Monique Lanoix writes that caregivers face serious issues including loss of work, poor health and poverty, while at the same time performing a much-needed civic duty that saves the government millions in health-care funding. The caregiving act also allows the recipient of care to remain at home, which is preferred.
In other words, everyone seems to benefit but the caregiver. While most people decide to be care givers and are happy to do so, the stress factors still exist.
Here are five ways to cope with, if not reduce the stress associated with caregiving.
Check your posture. “Really?” you say. “Honestly, I’d expected something better than that!” But the reality is, correct posture with your shoulders back and down, your chest up and your head up, allow all of your organs to sit in proper alignment and therefore function efficiently. Proper posture also opens up your lungs, allowing for better and healthier circulation, intake of air and circulation of oxygen through your system.
Breathing deeply in and holding that breath, and then slowly breathing out again, is one of the best ways to relax and to send the message to your own body that you still know it’s there. It is so easy to ignore our own bodies when we’re feeling exhausted from the challenges of giving constant care to someone else. But you need this body, and you need it to be well. So bathe your lungs in oxygen.
Indulge in Music: Music is one of the greatest de-stressors of all time. If you like to sing, then hum or sing while you load the dishwasher, change the laundry loads, cook a meal or take a shower. Likewise, if you just like to listen, turn on the tunes and indulge in a little “kitchen dancing” while you prepare meals, do dishes, or prepare meds. While the care-recipient is taking a nap, lie down in a separate room, if possible, and snooze with a soothing song or sonata playing in the background. Focus on the music. You’ll find your mood uplifted.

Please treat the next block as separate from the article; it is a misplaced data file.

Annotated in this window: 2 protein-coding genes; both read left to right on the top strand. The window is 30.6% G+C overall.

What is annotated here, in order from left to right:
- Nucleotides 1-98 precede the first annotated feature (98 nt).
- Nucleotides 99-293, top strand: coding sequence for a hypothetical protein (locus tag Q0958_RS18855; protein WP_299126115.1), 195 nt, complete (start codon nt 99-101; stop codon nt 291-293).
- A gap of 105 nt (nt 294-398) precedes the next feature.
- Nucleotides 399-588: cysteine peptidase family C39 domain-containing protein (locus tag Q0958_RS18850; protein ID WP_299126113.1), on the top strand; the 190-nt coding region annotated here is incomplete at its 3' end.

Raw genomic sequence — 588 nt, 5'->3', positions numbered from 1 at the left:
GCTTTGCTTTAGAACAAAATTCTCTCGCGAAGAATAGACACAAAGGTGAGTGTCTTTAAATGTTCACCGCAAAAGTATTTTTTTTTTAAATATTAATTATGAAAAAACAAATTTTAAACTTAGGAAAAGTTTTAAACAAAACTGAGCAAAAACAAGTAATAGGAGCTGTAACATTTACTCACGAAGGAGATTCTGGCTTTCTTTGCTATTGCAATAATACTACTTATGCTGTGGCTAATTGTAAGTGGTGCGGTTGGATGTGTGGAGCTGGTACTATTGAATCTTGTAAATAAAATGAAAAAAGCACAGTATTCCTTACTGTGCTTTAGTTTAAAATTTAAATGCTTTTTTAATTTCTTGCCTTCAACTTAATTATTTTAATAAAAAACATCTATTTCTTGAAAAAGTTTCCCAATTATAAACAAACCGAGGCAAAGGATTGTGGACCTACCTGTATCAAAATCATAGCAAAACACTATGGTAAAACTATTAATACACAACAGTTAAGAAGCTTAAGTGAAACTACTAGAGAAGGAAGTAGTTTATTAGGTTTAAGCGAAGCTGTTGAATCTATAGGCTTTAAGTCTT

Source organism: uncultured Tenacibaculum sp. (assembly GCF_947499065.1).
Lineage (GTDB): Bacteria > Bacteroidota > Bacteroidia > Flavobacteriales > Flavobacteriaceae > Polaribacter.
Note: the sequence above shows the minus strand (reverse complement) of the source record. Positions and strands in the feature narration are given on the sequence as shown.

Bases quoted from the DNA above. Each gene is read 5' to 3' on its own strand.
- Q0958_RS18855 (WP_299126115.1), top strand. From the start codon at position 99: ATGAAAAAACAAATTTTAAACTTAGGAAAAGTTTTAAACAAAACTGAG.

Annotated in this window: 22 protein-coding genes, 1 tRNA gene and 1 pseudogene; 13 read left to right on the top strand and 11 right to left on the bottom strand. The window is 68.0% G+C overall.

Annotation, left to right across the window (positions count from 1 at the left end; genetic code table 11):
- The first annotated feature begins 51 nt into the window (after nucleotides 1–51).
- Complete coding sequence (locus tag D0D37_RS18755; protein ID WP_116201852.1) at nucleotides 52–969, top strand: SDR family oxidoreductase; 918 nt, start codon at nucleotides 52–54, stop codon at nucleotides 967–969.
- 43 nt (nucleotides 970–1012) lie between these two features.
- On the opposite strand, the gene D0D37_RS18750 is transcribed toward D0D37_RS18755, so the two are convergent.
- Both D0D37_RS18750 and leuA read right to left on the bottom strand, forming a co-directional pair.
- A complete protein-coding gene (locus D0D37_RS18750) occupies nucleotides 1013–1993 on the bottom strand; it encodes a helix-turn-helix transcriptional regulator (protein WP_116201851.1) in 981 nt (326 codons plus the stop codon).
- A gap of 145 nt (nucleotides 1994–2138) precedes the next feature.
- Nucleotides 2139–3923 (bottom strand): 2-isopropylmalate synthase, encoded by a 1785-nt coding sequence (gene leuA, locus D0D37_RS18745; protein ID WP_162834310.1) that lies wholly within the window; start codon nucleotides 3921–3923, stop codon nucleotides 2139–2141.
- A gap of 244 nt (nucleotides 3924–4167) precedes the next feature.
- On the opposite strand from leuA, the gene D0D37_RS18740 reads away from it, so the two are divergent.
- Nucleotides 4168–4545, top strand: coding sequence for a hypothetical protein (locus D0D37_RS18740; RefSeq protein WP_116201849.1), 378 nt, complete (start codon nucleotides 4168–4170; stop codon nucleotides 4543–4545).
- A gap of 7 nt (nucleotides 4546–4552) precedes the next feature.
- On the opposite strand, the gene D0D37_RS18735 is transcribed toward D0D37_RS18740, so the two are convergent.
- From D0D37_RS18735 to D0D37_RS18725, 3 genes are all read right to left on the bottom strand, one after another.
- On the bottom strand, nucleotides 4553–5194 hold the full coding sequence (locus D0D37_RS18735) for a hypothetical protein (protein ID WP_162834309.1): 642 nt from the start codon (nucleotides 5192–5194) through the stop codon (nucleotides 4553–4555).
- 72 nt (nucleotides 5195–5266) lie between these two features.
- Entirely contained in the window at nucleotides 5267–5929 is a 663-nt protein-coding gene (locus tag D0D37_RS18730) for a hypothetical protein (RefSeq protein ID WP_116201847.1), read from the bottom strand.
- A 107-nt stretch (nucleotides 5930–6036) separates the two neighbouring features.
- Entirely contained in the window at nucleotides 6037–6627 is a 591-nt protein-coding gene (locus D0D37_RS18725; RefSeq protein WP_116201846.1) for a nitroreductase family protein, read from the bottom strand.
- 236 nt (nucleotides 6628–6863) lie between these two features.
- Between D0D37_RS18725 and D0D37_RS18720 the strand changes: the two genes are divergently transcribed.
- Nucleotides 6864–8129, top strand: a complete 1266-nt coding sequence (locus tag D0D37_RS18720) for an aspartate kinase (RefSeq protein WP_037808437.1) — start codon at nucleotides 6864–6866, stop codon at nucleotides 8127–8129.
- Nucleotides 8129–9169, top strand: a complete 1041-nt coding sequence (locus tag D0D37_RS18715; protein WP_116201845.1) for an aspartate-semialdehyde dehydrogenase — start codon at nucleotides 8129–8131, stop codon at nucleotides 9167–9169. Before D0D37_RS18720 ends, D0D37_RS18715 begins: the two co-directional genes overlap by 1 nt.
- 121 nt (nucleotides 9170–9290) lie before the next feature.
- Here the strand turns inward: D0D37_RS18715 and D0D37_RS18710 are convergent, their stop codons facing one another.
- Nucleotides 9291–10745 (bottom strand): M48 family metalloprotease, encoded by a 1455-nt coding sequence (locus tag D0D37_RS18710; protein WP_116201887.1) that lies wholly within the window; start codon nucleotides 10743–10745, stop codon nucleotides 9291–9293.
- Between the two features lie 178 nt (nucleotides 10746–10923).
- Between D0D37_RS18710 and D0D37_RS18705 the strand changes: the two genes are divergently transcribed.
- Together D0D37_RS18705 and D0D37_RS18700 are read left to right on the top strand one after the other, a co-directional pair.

Keep a Journal. As a Caregiver you may have plenty of complaints, stresses, concerns and just plain worries. Journalling is a neutral outlet that allows you to vent ad infinitum. For some people, just writing down the flood of negative thoughts and emotions allows for more positive energy to re-enter the body and mind. Once you see your rants on the page, you are more likely to be able deal with them objectively.
Maintain a healthy diet: If you are what you eat, then surely this is the time to indulge in foods that protect your health and energize your cells. Keep up with daily vitamins, especially C and D. Eat organic or at least fresh, raw vegetables. Try setting up a plate of cucumber, zucchini and carrot sticks, grape tomatoes, broccoli florets and apple slices early in the day and keep it in the forefront of the fridge.
For meal prep remember that lightly steamed vegetables or salad are fresh, loaded with vitamins and have the advantage of being much quicker to make, serve and eat. Yogurt with its probiotics will help with digestive tract issues like indigestion, gas, and constipation which can occur when you must sit a lot, as many caretakers must.
Like many of your cohorts, you are probably primarily responsible for those in your care. So keep in mind that it is as vital to them as it is to you, that you keep yourself healthy and in a good frame of mind.
For more on Monique Lanoix’s article see:
This Caregiver’s Journal began in August of 2014. Although the first blog article was actually written on New Year’s Day, 2015, the rest are in chronological order from August 5th, 2014. What is written here has gone before.